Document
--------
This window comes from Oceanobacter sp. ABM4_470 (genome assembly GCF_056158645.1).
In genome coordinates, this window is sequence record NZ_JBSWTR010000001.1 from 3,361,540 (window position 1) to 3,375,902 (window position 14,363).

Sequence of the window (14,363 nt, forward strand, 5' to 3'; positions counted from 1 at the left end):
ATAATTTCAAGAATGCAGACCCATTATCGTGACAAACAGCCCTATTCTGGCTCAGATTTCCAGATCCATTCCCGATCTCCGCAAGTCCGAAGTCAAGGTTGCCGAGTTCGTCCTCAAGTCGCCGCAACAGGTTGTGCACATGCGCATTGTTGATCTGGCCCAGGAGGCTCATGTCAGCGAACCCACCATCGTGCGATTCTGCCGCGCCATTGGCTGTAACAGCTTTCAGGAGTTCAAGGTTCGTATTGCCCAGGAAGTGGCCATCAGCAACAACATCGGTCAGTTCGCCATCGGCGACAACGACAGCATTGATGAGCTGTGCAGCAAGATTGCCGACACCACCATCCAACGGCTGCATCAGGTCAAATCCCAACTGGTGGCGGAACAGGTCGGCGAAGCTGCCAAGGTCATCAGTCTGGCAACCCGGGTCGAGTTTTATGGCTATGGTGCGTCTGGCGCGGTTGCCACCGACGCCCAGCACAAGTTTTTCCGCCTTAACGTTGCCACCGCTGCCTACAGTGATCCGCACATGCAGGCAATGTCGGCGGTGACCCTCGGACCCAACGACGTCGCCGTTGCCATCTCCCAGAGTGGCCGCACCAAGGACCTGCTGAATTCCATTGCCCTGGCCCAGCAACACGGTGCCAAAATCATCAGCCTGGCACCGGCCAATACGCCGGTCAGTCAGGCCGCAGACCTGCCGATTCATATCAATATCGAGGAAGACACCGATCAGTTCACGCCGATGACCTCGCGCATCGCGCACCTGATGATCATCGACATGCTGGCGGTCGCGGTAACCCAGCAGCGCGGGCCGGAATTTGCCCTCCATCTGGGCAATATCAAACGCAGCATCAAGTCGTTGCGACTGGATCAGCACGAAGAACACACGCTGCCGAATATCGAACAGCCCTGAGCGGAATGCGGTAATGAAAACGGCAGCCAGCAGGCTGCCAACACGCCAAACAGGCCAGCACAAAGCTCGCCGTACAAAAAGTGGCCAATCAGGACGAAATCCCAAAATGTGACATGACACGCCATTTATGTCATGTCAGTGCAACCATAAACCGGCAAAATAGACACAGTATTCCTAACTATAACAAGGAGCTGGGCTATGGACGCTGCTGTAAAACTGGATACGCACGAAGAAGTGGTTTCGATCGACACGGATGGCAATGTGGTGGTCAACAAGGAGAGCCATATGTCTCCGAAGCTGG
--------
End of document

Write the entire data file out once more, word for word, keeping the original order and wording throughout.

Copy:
This window comes from Oceanobacter sp. ABM4_470 (genome assembly GCF_056158645.1).
In genome coordinates, this window is sequence record NZ_JBSWTR010000001.1 from 3,361,540 (window position 1) to 3,375,902 (window position 14,363).

Sequence of the window (14,363 nt, forward strand, 5' to 3'; positions counted from 1 at the left end):
ATAATTTCAAGAATGCAGACCCATTATCGTGACAAACAGCCCTATTCTGGCTCAGATTTCCAGATCCATTCCCGATCTCCGCAAGTCCGAAGTCAAGGTTGCCGAGTTCGTCCTCAAGTCGCCGCAACAGGTTGTGCACATGCGCATTGTTGATCTGGCCCAGGAGGCTCATGTCAGCGAACCCACCATCGTGCGATTCTGCCGCGCCATTGGCTGTAACAGCTTTCAGGAGTTCAAGGTTCGTATTGCCCAGGAAGTGGCCATCAGCAACAACATCGGTCAGTTCGCCATCGGCGACAACGACAGCATTGATGAGCTGTGCAGCAAGATTGCCGACACCACCATCCAACGGCTGCATCAGGTCAAATCCCAACTGGTGGCGGAACAGGTCGGCGAAGCTGCCAAGGTCATCAGTCTGGCAACCCGGGTCGAGTTTTATGGCTATGGTGCGTCTGGCGCGGTTGCCACCGACGCCCAGCACAAGTTTTTCCGCCTTAACGTTGCCACCGCTGCCTACAGTGATCCGCACATGCAGGCAATGTCGGCGGTGACCCTCGGACCCAACGACGTCGCCGTTGCCATCTCCCAGAGTGGCCGCACCAAGGACCTGCTGAATTCCATTGCCCTGGCCCAGCAACACGGTGCCAAAATCATCAGCCTGGCACCGGCCAATACGCCGGTCAGTCAGGCCGCAGACCTGCCGATTCATATCAATATCGAGGAAGACACCGATCAGTTCACGCCGATGACCTCGCGCATCGCGCACCTGATGATCATCGACATGCTGGCGGTCGCGGTAACCCAGCAGCGCGGGCCGGAATTTGCCCTCCATCTGGGCAATATCAAACGCAGCATCAAGTCGTTGCGACTGGATCAGCACGAAGAACACACGCTGCCGAATATCGAACAGCCCTGAGCGGAATGCGGTAATGAAAACGGCAGCCAGCAGGCTGCCAACACGCCAAACAGGCCAGCACAAAGCTCGCCGTACAAAAAGTGGCCAATCAGGACGAAATCCCAAAATGTGACATGACACGCCATTTATGTCATGTCAGTGCAACCATAAACCGGCAAAATAGACACAGTATTCCTAACTATAACAAGGAGCTGGGCTATGGACGCTGCTGTAAAACTGGATACGCACGAAGAAGTGGTTTCGATCGACACGGATGGCAATGTGGTGGTCAACAAGGAGAGCCATATGTCTCCGAAGCTGG